How a mainstay of organizational development can do wonders on an individual level.

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As someone who was uber-involved in college I’ve been on enough organizational retreats to last a lifetime. The idea is that if you sequester everyone together in one place, without distraction, you can draw on the group’s strengths to generate new ideas, forge closer bonds, and create a path forward towards a common goal. Retreats were usually filled with icebreakers, brainstorming, breakout sessions, and a fun activity or two. …

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We all have habits that we want to cultivate or maintain. We want to exercise more, eat better, read more books or perhaps move forward on a passion project. Empowering and following through on good habits can be difficult enough for most people; for those of us who live a less structured, more wayward lifestyle it can be damn near impossible.

When I left my day job and my husband and I decided to open our own business, one of the prime factors was the ability to be less tied down, both in terms of the normal Monday to Friday…

Most of us have determined some sort of path for our lives. Some of us have pretty solid paths, with concrete goals, milestones, and timelines. These are like well-maintained sidewalks, smooth and easily trodden.

Some of us have more bumpy paths, with unexpected forks in the road and a somewhat murky destination. These are maybe more like an unkempt trail through the woods, pleasant at times but you need to watch out for trip hazards and thorny bushes.

Regardless, all of us are on a path leading somewhere. The path is our journey, a summation of our actions, our dreams…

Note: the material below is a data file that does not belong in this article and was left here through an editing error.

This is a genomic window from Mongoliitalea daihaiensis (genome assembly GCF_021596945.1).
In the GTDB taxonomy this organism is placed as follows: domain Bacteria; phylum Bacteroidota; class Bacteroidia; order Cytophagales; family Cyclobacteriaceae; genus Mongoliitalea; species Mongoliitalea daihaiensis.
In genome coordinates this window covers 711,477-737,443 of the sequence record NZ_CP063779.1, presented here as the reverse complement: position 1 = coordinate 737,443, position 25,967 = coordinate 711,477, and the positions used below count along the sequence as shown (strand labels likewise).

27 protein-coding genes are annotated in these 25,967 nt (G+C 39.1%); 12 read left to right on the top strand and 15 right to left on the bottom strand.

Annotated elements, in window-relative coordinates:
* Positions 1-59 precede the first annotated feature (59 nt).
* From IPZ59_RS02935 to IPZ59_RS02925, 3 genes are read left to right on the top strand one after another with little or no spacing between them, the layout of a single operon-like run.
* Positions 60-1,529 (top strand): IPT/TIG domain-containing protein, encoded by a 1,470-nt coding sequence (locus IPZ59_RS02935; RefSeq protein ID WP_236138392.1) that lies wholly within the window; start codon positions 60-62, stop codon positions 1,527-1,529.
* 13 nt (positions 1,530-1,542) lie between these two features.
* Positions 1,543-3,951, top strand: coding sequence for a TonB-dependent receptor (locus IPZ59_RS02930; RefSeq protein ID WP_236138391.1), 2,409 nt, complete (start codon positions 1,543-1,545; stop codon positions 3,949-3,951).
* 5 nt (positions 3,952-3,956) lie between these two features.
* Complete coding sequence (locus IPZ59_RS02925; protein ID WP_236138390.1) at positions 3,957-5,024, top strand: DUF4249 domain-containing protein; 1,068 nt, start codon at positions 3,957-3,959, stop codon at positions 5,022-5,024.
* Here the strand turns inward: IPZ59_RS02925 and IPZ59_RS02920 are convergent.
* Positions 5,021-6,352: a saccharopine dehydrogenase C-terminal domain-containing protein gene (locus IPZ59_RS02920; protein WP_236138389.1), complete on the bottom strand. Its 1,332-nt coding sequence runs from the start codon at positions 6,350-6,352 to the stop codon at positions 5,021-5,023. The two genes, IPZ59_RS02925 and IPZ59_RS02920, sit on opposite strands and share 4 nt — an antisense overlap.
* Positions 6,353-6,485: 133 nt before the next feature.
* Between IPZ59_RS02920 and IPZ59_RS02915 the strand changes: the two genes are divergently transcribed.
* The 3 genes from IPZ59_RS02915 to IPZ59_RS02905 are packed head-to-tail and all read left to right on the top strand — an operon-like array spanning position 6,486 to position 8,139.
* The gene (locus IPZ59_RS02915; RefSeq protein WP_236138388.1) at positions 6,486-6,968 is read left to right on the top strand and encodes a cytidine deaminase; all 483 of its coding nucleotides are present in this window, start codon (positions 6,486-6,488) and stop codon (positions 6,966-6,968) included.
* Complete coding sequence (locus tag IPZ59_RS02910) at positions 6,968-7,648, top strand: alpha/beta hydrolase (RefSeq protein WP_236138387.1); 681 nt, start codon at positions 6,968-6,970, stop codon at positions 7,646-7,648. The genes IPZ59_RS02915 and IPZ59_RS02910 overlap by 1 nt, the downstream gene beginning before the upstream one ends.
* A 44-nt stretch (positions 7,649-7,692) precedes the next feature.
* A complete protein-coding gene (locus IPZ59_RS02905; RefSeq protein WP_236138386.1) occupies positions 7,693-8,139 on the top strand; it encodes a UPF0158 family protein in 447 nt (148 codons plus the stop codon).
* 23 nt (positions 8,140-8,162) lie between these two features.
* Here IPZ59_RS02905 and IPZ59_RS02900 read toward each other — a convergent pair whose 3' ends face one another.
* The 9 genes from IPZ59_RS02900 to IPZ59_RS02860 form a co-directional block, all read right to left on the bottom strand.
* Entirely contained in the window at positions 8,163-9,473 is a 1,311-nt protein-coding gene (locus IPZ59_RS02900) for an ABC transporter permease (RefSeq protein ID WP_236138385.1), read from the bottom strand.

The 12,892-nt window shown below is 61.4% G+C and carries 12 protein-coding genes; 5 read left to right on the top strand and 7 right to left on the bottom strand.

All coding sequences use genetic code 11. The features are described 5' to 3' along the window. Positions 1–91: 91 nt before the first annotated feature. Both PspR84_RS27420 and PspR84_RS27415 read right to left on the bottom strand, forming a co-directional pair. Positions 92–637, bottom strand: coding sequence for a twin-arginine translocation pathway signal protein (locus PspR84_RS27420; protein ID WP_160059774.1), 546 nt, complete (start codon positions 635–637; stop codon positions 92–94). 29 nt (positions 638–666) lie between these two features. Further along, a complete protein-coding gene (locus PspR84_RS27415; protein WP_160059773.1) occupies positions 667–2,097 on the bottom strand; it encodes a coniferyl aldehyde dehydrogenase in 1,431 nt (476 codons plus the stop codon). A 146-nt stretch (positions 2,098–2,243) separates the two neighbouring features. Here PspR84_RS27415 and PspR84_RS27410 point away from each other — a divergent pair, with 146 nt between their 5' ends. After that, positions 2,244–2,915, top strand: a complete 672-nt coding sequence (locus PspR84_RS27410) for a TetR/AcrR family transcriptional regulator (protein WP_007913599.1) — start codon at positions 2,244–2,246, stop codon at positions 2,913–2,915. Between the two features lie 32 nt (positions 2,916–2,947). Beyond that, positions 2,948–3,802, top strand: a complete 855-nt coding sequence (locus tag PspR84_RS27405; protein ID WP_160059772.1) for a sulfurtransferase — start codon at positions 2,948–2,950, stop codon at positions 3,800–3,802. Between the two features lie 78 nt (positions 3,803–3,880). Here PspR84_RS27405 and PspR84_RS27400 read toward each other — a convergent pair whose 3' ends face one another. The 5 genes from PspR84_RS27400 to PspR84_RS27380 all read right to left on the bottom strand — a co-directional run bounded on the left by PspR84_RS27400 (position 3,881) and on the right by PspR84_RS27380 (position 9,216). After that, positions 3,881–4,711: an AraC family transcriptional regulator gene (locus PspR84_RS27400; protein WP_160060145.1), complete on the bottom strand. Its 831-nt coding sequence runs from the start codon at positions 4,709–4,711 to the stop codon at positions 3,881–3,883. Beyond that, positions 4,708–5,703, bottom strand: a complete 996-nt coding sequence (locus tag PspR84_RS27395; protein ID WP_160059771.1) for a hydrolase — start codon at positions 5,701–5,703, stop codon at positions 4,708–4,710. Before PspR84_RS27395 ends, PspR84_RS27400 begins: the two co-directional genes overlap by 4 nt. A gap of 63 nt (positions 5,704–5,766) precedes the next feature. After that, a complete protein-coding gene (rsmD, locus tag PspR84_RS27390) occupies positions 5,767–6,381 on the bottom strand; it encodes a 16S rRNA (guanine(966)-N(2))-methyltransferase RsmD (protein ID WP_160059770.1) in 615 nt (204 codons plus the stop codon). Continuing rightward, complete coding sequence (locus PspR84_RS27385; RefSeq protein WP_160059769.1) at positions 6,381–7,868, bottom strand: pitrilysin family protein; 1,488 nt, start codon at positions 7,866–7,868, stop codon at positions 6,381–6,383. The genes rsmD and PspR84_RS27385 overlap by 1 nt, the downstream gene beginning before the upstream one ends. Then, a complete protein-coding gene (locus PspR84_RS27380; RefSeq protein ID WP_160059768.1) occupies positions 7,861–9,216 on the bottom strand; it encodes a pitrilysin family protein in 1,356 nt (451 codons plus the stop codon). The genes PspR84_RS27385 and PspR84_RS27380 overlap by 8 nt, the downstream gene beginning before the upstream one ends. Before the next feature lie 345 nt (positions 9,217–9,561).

Surviving domestic violence is one thing, recovering is something else entirely

Photo: Ochard Keo / EyeEm / Getty Images

I don’t even remember what the fight was about.

I do remember the yelling and the insults and the sound, after he had stormed off into the kitchen, the sound of metal on tile, of glass breaking, and the sound that made everything else go silent.

I ran into the kitchen to find that, in his anger, he had toppled an entire shelf full of pots and pans. I remember being furious, not at the mess (which of course I was the one to clean up), but at seeing my treasured All-Clad skillet with a nick in it. …

Twitter lit up this week with people raving about the new Popeye’s Chicken Sandwich. Food media was abuzz with praise. Writer Helen Rosner even had a piece in the New Yorker titled “The Popeyes Chicken Sandwich Is Here To Save America.” Cool. Cool, cool, cool.

Except maybe not?

After all, wasn’t it only a few short weeks ago that Twitter was also abuzz, this time with condemnation for the ICE raids on Mississippi chicken processing plants that swept up hundreds of Latinx workers and left children crying and alone after the school day, wondering where their parents were? …

Matt Lardie

Food, wine, travel, ethics, and life’s journey. Based in Durham, NC but frequently wandering.